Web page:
Jamala of Ukraine, the eventual winner with “1944.” The photo was one of more than one hundred
captured by Albin Olsson during Jamala’s performance, although he only uploaded
six of the best. Photo by Albin Olsson, CC BY-SA 4.0.
At Eurovision, the dazzling international music contest that annually rocks much of the world, credentialed photographers jockey for space, providing copyrighted photos to the Associated Press, Agence France-Presse, Getty Images, and more.
For three of the past four years, Albin Olsson has been right there with them, capturing dramatic images of singers from around the world. But Olsson is credentialed by Wikimedia Sweden, his photos’ destination is Wikimedia Commons, and they’re freely licensed—anyone can use them, for any purpose, as long as they give Olsson credit and share them under the same stipulation.
This year’s Eurovision was held in Stockholm, Sweden with over 200 million people from around the world watching; the winner was Jamala of Ukraine, with the song “1944.” The contest was started by the European Broadcasting Unions a way of bringing war-torn countries together around a “light entertainment program.” To this day, many of the contest’s participants come from union members. To compete, these artists have to sing an original song to a live audience; they typically go through a national selection process to be nominated. At the contest itself, countries are allowed to vote for any singer except their own; the one with the most points is named the winner. Past contestant-winners have included ABBA, one of the most successful bands of all time, and Celine Dion.
On Wikipedia, the second screen effect was again apparent: over six million people came to Wikipedia to read about this year’s contest, including nearly 1.8 million in Russian and 1.4 million in English. Another one million came to view the article on Jamala, the winner of the contest over Australia and Russia (which placed in second and third, respectively).
We spoke with Olsson about his remarkable photographs, all of which can be used by anyone, anywhere. He told us that he got the idea for the project when Eurovision was coming to Sweden in 2013 and he could not find many freely licensed images of previous events. “Many people turn to Wikipedia to find information about [Eurovision], and there are articles in so many languages about every year’s contest, the artists, and the songs,” he said—”but there were not many photos. Almost none.”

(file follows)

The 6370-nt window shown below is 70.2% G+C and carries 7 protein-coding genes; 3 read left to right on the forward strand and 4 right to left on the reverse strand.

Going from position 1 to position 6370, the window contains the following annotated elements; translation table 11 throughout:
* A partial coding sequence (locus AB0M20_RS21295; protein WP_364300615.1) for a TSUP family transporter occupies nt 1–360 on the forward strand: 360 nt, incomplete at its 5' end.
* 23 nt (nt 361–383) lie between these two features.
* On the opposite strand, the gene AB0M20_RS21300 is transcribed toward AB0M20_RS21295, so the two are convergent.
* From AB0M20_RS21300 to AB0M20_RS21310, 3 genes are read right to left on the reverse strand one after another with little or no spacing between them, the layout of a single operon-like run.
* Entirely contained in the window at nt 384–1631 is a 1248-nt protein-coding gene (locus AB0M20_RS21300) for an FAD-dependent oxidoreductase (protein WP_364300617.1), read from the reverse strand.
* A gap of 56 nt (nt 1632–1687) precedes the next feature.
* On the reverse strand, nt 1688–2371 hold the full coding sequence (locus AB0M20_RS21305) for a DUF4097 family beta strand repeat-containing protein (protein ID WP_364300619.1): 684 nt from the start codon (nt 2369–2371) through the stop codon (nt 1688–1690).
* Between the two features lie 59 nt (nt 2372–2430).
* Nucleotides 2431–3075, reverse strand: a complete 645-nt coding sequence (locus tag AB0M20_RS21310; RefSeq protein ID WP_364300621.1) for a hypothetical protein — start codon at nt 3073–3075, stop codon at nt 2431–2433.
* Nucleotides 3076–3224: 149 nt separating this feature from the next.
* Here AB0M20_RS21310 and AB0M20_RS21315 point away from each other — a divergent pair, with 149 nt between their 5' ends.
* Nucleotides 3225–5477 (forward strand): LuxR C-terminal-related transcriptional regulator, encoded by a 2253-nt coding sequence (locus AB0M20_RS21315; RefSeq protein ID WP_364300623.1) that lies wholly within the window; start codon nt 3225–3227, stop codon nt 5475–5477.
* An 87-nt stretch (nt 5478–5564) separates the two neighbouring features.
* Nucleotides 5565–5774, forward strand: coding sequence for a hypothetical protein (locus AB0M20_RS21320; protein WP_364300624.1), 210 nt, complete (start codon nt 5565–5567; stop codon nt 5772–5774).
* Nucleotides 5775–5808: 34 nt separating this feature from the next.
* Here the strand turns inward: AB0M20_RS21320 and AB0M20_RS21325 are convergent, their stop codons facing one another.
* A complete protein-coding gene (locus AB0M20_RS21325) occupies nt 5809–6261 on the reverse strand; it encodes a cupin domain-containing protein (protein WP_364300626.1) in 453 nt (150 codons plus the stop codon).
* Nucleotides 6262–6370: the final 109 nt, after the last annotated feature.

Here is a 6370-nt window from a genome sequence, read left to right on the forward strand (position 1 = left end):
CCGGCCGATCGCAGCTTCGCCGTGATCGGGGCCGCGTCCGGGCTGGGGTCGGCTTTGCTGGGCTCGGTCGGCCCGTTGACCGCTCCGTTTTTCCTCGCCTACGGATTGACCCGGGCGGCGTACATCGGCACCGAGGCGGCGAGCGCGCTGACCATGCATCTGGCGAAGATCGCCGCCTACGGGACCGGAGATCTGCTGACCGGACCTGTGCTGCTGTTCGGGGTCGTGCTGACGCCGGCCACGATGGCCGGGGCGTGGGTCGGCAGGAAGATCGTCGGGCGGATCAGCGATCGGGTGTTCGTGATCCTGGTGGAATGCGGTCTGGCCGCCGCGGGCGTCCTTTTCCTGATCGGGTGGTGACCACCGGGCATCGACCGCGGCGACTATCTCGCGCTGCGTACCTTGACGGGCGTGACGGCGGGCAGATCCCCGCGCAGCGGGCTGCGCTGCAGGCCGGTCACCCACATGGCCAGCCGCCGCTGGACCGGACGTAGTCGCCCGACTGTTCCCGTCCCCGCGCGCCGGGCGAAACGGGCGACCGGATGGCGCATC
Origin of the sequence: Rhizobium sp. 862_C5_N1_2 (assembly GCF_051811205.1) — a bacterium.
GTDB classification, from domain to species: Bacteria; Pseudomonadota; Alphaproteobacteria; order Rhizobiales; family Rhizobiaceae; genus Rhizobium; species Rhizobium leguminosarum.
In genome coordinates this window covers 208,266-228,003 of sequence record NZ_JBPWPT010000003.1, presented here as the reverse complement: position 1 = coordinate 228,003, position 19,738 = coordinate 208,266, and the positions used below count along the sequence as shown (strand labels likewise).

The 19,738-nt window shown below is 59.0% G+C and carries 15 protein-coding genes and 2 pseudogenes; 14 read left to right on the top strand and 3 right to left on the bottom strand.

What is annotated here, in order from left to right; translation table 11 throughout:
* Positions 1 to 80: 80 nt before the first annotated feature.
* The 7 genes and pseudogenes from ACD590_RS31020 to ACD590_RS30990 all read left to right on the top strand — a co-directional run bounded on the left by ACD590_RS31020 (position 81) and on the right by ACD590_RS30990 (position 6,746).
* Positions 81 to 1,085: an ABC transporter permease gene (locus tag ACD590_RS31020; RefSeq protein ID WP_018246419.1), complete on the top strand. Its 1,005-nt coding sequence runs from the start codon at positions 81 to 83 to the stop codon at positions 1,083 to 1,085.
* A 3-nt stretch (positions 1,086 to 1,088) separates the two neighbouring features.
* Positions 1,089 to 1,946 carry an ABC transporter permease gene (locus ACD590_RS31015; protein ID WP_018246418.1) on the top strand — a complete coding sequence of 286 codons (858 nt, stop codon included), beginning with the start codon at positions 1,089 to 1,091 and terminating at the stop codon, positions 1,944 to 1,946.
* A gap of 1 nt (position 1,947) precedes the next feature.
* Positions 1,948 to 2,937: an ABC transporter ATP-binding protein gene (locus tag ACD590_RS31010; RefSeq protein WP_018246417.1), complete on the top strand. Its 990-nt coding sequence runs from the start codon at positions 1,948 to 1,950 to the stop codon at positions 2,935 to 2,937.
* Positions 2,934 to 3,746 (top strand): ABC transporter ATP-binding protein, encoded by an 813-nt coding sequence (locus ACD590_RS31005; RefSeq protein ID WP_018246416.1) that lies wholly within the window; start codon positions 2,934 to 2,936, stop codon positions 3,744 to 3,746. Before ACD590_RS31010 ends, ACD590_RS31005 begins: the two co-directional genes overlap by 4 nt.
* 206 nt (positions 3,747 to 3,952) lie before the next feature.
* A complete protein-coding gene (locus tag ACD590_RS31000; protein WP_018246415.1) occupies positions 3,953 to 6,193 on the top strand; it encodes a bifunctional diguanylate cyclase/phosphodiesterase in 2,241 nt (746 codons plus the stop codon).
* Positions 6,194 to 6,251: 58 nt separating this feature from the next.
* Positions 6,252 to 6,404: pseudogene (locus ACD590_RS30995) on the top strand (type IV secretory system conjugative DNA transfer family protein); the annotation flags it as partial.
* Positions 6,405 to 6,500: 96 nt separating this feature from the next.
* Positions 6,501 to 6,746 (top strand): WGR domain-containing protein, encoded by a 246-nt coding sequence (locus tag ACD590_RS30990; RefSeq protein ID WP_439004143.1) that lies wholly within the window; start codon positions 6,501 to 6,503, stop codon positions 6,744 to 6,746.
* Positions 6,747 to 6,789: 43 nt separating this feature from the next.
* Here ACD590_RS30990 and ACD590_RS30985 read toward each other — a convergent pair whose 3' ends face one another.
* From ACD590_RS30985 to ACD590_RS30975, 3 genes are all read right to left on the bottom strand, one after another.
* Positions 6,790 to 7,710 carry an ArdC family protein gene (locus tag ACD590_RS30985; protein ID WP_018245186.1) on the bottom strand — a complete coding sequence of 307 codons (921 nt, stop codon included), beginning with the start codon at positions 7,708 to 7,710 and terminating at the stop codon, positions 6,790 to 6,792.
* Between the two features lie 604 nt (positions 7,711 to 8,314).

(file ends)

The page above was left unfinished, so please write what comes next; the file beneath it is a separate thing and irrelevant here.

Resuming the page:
To change this, Olsson applied for and received press accreditation for both that event and Eurovision 2014, which was held in nearby Denmark. Wikimedia Austria continued Olsson’s project in 2015.
As Sweden won Eurovision 2015, the contest returned to Olsson’s home country in 2016, giving him the chance to cover it for a third time. This was, however, not a sure thing. As Olsson recounted to us: “I applied for an accreditation again, but my application was denied. I tried to make them change their minds, but it was hard to contact the right people. … When I had almost given up hope, I got an email on Wednesday morning, 27 April, saying that my application was approved. The following Sunday I took the train to Stockholm and uploaded the first photos on Monday.”
We asked what photos were his favorites. Olsson could not pick just one, but he singled out those where he was able to capture people laughing—photos where “you can look at the photos and feel the genuine joy.” He also pointed at his photos of Justs, the entry from Latvia (and the third photo below).
Will Olsson attend a future Eurovision? “Maybe. This year I came to a point where I felt ‘I am never doing this again,’ but I know that I will probably change my mind in about six months or so. It takes a lot of time and energy but is really fun. When I started the project, I wanted Wikipedians in other countries to continue my project, so I hope some Ukrainians will take great photos next year.”
“But who knows? Maybe I’ll join them in Ukraine.”
Check out more fantastic photos from Eurovision 2016 with Albin Olsson below and on Wikimedia Commons.
Ed Erhart, Editorial Associate